Dr Stephen Black, a health-management expert at PA Consulting, blames the lack of straight-talking from the government. He thinks, ''Your analysis of the timidity of the government's response to the NHS listening exercise missed the underlying reason for the messy results. The health secretary, Andrew Lansley, failed to provide any clear diagnosis about what is wrong with the service, so in the absence of that context, it is hardly surprising that listening to feedback from across the NHS did not generate coherent conclusions.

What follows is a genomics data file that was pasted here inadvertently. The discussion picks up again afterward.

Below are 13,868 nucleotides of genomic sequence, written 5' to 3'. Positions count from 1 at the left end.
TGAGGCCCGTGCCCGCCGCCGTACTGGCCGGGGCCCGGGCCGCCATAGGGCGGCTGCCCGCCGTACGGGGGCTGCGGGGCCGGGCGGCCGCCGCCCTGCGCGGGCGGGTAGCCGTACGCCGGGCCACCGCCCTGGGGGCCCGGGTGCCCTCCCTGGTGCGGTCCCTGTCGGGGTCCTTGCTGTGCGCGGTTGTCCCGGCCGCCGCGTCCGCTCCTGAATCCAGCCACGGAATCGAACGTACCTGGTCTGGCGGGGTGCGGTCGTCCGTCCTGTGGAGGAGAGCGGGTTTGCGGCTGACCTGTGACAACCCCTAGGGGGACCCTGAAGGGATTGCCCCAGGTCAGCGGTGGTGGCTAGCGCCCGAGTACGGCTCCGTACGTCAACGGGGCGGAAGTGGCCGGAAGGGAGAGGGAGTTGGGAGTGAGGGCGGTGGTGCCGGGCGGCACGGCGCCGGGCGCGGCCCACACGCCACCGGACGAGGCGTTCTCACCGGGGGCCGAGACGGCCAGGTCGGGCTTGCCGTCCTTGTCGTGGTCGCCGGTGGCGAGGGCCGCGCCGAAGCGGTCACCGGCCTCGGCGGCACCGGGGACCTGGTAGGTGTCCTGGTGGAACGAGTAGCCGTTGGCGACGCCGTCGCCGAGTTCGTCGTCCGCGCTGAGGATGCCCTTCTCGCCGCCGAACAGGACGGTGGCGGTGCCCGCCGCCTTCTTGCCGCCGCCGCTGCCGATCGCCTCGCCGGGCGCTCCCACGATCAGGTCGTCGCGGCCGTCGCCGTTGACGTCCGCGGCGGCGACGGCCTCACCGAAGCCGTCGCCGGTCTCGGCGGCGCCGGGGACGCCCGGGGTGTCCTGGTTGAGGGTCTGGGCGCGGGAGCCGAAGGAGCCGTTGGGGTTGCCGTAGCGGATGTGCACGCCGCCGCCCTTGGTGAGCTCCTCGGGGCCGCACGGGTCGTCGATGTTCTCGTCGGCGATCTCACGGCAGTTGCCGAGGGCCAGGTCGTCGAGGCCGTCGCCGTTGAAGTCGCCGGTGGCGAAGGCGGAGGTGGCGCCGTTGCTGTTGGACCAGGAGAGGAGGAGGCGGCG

It is clear that the sort of innovations the NHS needs will not happen unless we recognise that it has tended to invest too much in traditional hospitals in response to the influence of big providers. The absence of a clear diagnosis of this problem meant that the listening exercise just gave those providers the opportunity to re-establish their influence. Governments will eventually have to admit that a better NHS might have fewer hospitals. The sooner they do so, the easier it will be to mprove the system''.
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